Part I of this Comment discusses why prisoner labor organizing is an especially important and timely issue for advocates of criminal justice reform, racial justice, and labor rights.
Part II explores the history of First Amendment freedom of association litigation surrounding incarcerated worker labor unions both before and after Jones and examines how the decision has impacted modern efforts to organize prison labor.
Part III examines the statutory protections that may apply to incarcerated workers under the NLRA. In order to unpack the threshold issue of whether prisoners are included in the statute's definition of "employee," this Comment reviews a number of cases brought by inmates under the Fair Labor Standards Act (FLSA), a statute with a similar definition of the term, which was passed contemporaneously with the NLRA.
Finally, Part IV analyzes the applicability of state statutes governing public employees' collective bargaining rights to incarcerated workers. Most recent scholarship on incarcerated worker labor organizing focuses on the viability of claims under the NLRA but acknowledges that even successful claims will only apply to a fraction of inmates who work in private industries. This Comment suggests that in order to build a successful movement and win protections for a larger number of incarcerated workers, those workers must seek recognition as public employees at the state level in states with robust collective bargaining statutes. To that end, this Comment identifies which states have public sector collective bargaining statutes that could conceivably include prisoners and examines past decisions by state employment relations boards that denied labor protections to prisoners. This will clarify the challenges that incarcerated worker labor unions may face and shed new light on how to confront them.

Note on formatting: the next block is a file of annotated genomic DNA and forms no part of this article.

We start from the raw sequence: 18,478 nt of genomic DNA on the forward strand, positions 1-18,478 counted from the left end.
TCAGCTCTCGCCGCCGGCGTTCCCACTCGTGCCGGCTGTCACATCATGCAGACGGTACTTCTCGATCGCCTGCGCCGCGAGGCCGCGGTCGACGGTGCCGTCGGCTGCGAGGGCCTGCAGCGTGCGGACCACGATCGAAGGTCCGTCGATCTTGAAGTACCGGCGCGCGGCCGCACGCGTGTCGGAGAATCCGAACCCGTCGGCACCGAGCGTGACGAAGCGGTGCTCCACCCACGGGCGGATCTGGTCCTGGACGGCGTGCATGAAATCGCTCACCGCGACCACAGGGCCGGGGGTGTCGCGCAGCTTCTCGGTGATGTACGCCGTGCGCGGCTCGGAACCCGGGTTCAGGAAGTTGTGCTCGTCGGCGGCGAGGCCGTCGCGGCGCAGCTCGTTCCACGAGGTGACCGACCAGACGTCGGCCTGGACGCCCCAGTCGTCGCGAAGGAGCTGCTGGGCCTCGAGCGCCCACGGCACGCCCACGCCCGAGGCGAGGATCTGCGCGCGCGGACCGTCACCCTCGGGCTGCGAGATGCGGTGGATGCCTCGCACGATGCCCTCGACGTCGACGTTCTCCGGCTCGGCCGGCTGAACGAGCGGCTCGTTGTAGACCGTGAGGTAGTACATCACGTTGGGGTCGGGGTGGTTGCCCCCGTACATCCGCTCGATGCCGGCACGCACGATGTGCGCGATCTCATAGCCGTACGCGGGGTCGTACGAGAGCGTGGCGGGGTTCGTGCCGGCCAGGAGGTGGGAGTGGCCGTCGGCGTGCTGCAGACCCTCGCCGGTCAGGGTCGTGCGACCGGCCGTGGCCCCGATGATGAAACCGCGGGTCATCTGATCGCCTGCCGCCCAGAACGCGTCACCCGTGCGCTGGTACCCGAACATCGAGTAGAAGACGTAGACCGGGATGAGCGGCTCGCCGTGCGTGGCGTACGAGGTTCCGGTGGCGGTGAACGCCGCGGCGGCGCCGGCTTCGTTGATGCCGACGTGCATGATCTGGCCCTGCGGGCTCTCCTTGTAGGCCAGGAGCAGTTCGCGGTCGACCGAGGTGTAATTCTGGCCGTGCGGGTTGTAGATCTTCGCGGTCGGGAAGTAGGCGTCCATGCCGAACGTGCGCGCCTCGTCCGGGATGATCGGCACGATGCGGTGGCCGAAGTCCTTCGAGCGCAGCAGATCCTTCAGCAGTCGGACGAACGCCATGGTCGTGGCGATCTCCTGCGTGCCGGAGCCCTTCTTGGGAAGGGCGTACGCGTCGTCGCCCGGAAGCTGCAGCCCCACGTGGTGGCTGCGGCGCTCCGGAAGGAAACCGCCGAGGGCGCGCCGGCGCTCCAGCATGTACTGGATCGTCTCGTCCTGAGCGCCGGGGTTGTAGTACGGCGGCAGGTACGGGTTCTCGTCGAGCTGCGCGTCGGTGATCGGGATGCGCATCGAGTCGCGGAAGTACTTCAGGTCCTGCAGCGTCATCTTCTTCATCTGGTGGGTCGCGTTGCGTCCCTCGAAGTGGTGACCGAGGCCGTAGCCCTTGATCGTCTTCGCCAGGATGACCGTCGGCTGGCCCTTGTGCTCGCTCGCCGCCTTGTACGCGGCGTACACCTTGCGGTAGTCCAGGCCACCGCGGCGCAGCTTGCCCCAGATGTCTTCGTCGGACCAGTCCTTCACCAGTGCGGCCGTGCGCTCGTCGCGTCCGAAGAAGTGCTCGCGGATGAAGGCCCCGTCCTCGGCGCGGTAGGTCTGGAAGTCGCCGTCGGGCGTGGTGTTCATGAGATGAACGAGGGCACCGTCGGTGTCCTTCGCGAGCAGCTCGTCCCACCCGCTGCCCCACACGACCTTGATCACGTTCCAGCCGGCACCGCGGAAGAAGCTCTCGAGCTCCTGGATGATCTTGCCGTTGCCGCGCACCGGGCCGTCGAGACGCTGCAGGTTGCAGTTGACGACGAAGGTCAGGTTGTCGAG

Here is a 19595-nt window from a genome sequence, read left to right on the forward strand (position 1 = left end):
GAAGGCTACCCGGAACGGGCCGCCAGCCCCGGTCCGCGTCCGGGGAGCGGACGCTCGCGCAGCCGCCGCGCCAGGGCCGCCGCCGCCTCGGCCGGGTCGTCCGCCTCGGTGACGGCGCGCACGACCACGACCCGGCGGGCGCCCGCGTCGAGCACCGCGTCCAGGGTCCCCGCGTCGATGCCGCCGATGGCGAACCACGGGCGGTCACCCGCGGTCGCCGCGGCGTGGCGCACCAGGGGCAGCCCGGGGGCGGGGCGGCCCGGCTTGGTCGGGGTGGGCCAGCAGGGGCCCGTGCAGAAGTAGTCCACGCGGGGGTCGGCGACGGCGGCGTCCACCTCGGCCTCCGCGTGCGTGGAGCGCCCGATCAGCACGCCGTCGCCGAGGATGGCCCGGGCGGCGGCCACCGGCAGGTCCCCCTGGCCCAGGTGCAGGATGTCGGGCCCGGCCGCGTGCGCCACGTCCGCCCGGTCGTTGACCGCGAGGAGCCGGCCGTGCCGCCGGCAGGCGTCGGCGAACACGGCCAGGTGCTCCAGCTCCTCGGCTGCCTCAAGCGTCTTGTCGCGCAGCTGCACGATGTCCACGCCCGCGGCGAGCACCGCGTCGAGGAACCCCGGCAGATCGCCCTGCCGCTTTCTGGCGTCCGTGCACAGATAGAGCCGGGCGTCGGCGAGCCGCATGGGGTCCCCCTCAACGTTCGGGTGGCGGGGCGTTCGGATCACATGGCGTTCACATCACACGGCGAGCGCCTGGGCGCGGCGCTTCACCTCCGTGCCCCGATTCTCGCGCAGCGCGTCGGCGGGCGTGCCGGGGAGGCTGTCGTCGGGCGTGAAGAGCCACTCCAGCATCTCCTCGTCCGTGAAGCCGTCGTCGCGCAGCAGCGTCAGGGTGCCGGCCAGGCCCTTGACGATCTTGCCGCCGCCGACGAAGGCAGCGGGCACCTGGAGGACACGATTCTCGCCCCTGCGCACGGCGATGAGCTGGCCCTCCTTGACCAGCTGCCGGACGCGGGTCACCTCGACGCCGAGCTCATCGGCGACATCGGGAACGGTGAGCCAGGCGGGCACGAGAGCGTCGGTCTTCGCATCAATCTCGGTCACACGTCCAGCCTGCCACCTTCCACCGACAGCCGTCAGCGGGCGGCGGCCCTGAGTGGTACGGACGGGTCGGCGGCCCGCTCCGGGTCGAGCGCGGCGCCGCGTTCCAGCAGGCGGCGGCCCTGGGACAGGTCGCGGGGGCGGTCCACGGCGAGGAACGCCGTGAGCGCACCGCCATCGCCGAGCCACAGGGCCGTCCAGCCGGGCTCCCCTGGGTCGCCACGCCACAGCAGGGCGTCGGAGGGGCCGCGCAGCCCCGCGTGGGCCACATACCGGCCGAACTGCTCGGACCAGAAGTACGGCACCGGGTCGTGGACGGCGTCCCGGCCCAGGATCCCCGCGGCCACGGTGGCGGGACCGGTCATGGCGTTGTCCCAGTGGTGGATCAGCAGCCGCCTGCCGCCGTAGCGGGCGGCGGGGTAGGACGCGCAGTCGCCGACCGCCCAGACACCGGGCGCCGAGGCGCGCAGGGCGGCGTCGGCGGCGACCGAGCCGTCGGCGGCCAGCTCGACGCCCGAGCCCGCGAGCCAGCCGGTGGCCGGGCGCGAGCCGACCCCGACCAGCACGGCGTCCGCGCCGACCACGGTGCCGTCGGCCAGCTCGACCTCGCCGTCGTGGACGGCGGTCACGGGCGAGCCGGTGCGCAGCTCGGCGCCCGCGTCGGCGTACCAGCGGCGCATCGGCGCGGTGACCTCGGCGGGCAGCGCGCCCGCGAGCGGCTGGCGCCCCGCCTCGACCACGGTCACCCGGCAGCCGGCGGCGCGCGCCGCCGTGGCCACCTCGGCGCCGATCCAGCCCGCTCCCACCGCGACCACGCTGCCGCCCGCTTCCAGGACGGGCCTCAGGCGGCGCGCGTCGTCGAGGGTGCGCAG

THE GROWING NEED FOR REFORM